Int J Radiat Oncol Biol Phys 2012 Apr;82(5):e709-16
Department of Radiation Oncology, University of Maryland School of Medicine, Baltimore, MD, USA.
Purpose: To investigate the effect of tumor site, measurement precision, tumor-surrogate correlation, training data selection, model design, and interpatient and interfraction variations on the accuracy of external marker-based models of tumor position.
Methods And Materials: Cyberknife Synchrony system log files comprising synchronously acquired positions of external markers and the tumor from 167 treatment fractions were analyzed. The accuracy of Synchrony, ordinary-least-squares regression, and partial-least-squares regression models for predicting the tumor position from the external markers was evaluated. The quantity and timing of the data used to build the predictive model were varied. The effects of tumor-surrogate correlation and the precision in both the tumor and the external surrogate position measurements were explored by adding noise to the data.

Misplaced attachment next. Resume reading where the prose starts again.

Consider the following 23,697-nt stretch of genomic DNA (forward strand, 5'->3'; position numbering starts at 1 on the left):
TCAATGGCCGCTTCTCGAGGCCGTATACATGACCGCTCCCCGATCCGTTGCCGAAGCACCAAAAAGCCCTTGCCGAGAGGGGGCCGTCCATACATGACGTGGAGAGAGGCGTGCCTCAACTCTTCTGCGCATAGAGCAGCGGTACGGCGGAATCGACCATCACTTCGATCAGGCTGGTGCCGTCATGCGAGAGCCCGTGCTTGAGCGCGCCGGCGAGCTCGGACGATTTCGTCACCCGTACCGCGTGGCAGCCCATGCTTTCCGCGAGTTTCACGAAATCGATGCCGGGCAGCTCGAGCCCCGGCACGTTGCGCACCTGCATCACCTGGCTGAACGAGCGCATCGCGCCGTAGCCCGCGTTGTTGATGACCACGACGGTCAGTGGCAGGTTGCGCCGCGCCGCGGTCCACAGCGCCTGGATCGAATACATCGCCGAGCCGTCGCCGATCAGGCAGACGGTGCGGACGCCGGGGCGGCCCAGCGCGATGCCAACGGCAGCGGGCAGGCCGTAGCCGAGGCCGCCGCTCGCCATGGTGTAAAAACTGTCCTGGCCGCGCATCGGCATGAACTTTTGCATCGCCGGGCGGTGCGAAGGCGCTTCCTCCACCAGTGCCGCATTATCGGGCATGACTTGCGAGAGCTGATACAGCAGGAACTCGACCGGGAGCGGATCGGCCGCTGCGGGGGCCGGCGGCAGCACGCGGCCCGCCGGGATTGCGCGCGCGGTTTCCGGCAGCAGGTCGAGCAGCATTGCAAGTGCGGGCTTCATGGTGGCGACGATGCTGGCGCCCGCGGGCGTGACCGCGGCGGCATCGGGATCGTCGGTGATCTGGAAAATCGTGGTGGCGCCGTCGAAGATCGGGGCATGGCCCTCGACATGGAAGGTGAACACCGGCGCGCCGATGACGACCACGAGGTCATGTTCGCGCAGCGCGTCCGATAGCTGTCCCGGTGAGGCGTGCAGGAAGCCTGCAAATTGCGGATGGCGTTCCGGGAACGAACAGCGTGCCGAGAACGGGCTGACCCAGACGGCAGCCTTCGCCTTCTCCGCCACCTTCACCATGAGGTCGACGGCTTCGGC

Results: The tumor position prediction errors increased during the duration of a fraction. Increasing the training data quantities did not always lead to more accurate models. Adding uncorrelated noise to the external marker-based inputs degraded the tumor-surrogate correlation models by 16% for partial-least-squares and 57% for ordinary-least-squares. External marker and tumor position measurement errors led to tumor position prediction changes 0.3-3.6 times the magnitude of the measurement errors, varying widely with model algorithm. The tumor position prediction errors were significantly associated with the patient index but not with the fraction index or tumor site. Partial-least-squares was as accurate as Synchrony and more accurate than ordinary-least-squares.
Conclusions: The accuracy of surrogate-based inferential models of tumor position was affected by all the investigated factors, except for the tumor site and fraction index.